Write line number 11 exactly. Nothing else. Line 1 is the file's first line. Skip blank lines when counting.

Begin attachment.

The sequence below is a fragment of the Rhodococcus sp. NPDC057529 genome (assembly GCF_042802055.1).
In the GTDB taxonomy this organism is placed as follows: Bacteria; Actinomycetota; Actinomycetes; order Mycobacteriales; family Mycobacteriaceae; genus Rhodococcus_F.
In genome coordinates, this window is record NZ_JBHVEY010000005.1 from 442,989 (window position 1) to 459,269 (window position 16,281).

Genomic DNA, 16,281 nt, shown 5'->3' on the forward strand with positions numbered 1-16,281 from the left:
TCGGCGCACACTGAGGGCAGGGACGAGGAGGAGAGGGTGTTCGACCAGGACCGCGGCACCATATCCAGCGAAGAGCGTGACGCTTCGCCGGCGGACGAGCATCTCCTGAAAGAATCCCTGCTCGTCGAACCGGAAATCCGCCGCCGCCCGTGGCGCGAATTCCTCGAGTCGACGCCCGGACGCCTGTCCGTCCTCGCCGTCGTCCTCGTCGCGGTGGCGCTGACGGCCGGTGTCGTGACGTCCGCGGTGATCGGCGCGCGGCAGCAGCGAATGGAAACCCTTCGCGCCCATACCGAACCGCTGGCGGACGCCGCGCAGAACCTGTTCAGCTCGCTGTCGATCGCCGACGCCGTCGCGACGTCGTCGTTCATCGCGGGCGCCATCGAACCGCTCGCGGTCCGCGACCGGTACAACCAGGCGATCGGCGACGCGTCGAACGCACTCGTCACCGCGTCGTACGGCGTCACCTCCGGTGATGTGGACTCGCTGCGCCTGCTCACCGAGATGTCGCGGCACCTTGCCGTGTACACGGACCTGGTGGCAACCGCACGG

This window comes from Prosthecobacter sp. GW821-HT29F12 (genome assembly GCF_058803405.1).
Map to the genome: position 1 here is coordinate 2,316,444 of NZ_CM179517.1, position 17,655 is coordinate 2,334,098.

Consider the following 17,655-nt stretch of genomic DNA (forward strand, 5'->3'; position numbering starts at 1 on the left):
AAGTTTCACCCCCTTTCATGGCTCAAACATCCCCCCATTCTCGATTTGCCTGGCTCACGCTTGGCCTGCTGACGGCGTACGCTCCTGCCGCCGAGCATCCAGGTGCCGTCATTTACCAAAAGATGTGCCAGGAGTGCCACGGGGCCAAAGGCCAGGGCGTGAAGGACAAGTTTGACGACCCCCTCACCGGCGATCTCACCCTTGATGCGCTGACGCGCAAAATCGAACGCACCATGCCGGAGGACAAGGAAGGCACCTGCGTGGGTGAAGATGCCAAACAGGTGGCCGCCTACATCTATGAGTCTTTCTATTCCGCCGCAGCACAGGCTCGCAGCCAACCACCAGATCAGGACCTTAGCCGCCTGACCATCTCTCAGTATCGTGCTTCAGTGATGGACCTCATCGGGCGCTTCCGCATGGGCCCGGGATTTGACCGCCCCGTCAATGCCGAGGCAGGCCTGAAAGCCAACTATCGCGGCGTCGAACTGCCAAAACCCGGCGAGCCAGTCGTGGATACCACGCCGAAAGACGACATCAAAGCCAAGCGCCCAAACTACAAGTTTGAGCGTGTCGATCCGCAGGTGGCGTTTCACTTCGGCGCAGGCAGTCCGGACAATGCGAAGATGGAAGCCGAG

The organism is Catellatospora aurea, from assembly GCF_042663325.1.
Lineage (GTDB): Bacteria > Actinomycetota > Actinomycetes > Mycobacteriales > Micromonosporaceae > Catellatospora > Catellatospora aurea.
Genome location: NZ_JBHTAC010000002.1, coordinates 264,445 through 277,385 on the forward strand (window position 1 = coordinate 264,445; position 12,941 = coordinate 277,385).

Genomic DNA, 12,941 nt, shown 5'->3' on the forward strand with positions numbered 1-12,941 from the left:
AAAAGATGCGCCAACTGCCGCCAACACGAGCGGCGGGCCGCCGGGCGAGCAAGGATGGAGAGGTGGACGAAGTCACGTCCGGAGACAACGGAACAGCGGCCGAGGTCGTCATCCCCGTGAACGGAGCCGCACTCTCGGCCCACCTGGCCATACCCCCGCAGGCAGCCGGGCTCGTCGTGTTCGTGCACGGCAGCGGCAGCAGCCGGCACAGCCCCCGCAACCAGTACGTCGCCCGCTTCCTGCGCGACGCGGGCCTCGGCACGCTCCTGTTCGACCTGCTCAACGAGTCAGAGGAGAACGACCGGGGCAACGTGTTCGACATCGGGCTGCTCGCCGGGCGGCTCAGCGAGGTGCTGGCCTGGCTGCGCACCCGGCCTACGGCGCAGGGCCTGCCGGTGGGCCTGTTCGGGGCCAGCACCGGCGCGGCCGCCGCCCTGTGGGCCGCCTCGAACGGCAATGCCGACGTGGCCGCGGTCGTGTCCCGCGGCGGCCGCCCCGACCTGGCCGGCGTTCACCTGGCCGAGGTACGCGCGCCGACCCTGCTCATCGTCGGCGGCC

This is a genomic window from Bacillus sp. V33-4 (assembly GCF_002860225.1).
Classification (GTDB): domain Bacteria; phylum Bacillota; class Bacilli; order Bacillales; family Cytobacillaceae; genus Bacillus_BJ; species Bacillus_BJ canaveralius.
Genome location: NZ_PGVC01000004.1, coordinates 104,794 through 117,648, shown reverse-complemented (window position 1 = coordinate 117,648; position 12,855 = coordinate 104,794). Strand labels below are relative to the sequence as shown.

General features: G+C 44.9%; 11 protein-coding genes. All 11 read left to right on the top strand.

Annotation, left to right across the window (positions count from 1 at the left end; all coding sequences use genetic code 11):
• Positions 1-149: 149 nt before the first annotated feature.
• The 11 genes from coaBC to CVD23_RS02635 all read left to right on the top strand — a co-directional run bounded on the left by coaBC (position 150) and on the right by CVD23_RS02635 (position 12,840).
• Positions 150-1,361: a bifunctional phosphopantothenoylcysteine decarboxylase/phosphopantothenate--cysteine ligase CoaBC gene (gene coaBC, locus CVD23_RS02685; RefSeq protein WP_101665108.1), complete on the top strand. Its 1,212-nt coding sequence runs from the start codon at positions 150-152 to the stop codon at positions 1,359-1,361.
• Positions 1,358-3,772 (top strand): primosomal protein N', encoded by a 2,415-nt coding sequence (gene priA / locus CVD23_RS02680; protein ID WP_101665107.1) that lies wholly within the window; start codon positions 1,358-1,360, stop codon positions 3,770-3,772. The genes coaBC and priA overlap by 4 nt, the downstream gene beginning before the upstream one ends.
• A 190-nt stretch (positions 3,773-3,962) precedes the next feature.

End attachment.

Lineage (GTDB): Bacteria > Actinomycetota > Actinomycetes > Mycobacteriales > Micromonosporaceae > Catellatospora > Catellatospora aurea.